Wow, that is a lot of issues you have worked through. So I recalled a post you made a few months ago for someone else that was having an issue.

in the post you said " Lock the crankshaft at TDC of the compression stroke, install an adapter into the spark plug and using compressed air, slowly put air in the cylinder increasing the pressure up to 150 psi. If the valves are bent, you will detect air exiting the combustion chamber through the intake, exhaust, or both before you get more than 30psi into the cylinder "

I'm more of a parts changer and not really a mechanic, with that being said. How can you tell when the piston is at TDC on the compression stroke. I know when the piston is at TDC but not if it's on compression or exhaust.

Just to ensure I did the valves correctly. I used a shim that was .10mm on intake and .12mm on the exhaust. and adjusted them down to wear they grab but don't pinch the shim.
 

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The piston is at TDC of the compression stroke after the intake valve closes: it's piston downward on the power stroke, upward on the exhaust stroke, downward on the intake stroke, and upward on the compression stroke where spark happens just before TDC. TDC of the exhaust stroke has both valves open a bit.

The valve sequence is (starting at TDC of the compression stroke): at about 160 degrees after TDC, the exhaust valve starts to open, the piston reaches BDC (bottom dead center) and the exhaust valve is fully open about 20 degrees after BDC , the piston is traveling up and pushing out spent mixture as the exhaust valve is closing - at about 20 degrees before TDC the intake valve starts to open - during about the next 15 degrees both the intake and exhaust valves are open (this is referred to as overlap) - at about 20 degrees after TDC, the exhaust valve is fully closed and at about 150 degrees after TDC the intake is fully open and starts closing at about 160 degrees after TDC - the intake valve is completely closed at about 110 degrees before TDC and the piston is traveling up on the compression stroke - at about 15 degrees before TDC, spark occurs to start the combustion process - the piston goes past TDC on the power stroke and the cycle repeats.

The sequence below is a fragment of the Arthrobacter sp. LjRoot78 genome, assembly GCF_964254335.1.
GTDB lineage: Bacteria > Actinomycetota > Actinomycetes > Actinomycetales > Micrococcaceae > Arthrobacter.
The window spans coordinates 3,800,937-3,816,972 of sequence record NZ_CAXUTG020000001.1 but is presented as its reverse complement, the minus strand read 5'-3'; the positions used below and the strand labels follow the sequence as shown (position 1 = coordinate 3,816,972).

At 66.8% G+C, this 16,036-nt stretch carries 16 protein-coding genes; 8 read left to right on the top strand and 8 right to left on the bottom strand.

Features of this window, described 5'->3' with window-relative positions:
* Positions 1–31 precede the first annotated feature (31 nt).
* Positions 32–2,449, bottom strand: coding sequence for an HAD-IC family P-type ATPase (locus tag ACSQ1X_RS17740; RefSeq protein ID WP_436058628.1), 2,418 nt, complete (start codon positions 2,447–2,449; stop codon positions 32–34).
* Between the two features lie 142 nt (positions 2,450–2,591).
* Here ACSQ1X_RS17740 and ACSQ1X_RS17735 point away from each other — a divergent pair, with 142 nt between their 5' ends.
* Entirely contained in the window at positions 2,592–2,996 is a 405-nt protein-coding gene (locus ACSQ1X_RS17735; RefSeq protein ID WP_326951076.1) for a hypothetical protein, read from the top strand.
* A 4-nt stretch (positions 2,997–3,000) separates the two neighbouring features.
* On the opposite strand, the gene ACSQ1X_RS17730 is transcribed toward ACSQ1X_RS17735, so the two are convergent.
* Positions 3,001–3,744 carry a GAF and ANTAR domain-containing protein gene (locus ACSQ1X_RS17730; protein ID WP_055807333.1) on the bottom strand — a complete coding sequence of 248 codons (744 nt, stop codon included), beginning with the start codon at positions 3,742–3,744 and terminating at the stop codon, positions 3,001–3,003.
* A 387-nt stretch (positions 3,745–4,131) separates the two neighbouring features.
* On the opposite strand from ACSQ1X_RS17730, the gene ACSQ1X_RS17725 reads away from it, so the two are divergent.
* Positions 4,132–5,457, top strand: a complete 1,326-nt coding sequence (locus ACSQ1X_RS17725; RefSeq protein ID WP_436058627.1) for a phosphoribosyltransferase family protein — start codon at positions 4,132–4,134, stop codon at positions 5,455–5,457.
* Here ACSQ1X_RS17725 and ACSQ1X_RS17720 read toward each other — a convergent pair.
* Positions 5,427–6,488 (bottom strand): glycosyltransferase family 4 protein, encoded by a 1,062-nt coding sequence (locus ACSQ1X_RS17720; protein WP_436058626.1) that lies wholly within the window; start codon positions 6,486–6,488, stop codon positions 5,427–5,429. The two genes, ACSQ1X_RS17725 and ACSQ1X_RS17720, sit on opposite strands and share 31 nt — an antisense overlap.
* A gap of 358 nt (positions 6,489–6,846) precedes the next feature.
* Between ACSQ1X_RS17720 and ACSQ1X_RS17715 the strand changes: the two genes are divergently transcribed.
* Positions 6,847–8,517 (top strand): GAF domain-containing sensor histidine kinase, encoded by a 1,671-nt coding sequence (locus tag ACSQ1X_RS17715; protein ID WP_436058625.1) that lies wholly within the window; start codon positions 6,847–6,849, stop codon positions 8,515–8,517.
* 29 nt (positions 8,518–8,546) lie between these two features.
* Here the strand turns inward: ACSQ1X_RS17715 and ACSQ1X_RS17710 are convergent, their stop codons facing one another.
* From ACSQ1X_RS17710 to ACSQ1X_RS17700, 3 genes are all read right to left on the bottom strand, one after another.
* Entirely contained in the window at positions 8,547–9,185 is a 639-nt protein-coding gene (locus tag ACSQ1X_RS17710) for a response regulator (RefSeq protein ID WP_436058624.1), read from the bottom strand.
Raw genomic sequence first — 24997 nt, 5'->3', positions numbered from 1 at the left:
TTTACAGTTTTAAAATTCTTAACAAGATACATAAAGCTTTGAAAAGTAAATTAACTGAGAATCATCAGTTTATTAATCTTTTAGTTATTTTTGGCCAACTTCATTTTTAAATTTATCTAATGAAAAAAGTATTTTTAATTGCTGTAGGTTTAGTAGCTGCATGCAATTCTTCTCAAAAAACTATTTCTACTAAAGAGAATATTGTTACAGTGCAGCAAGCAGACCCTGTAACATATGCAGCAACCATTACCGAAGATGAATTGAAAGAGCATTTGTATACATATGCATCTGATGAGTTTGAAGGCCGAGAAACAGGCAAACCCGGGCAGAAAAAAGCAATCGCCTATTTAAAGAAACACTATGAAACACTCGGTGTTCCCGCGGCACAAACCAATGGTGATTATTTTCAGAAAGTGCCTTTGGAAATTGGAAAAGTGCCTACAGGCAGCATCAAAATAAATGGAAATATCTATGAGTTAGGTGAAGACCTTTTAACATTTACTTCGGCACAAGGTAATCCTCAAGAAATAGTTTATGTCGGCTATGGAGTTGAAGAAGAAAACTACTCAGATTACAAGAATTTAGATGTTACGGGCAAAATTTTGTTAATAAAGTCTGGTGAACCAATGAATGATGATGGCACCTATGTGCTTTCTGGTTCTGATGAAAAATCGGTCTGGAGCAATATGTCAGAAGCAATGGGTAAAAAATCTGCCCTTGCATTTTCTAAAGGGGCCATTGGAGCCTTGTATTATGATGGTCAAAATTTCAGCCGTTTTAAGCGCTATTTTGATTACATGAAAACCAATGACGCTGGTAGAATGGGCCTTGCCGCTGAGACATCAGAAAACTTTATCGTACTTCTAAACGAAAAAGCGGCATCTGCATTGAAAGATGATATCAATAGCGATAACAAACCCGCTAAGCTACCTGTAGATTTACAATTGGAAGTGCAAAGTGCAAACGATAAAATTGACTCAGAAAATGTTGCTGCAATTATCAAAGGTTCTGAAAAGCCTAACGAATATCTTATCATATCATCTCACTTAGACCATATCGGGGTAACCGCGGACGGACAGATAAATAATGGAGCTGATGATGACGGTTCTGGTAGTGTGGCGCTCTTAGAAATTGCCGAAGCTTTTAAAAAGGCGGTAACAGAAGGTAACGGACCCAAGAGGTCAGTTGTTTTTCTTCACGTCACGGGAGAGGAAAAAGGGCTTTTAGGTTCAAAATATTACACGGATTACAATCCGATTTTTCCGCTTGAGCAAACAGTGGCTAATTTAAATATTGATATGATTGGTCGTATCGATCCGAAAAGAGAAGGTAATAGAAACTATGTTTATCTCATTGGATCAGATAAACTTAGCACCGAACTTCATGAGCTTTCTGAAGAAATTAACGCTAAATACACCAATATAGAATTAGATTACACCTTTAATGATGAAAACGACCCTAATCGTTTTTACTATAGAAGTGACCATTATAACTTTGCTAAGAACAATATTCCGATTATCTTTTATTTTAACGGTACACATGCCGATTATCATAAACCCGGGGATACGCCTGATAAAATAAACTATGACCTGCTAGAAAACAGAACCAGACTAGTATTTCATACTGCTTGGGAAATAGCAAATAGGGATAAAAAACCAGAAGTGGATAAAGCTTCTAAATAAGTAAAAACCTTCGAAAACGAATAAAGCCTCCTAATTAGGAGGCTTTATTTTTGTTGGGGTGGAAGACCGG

Now people put too much emphasis on valve clearance. Too loose is better than too tight - I work in thousandths of an inch - .003 intake and .005 exhaust which is .10mm and .12mm - perfect is where you can feel drag, but can reinsert without pressure. I uses the go no go method - if a .003 goes and a .004 does not, it's perfect and if a .005 goes, but a .006 doesn't, it's done - .10 goes and .12 does not, intake is good - .12 goes and .14 or .15 does not, exhaust is good. You are allowed + - .001" and .01mm so 2 to 4 intake and 4 to 6 exhaust. It's not that critical. You can run less than zero clearance and not notice much of a difference other than hard to start. You can run .010 and .012" (what my CRF specifies) and not hear any tappet rattle, so just assure a bit of free play between the tappet and the valve and it's good for starting.
 

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Discussion Starter · #31 ·
I checked the valves yesterday and they were completely off. The intake valves wouldn't even fit a .002 and the exhaust valves fit a .009. I had it at TDC but am not sure if it was on the compression stroke. Does that make a difference? Also, the valves could be bent again so I'm not sure if that would make the difference. I adjusted them before to fit in spec, so I'm kind of confused as to why they are off now.

Also, I did notice that the crankcase cover has gasket maker on it. I didn't mess with anything in the crankcase so I guess there could be a possibility the last person didn't tighten the bolt down enough for the flywheel. But it did run for a while before anything happened though so I am not sure if that's it.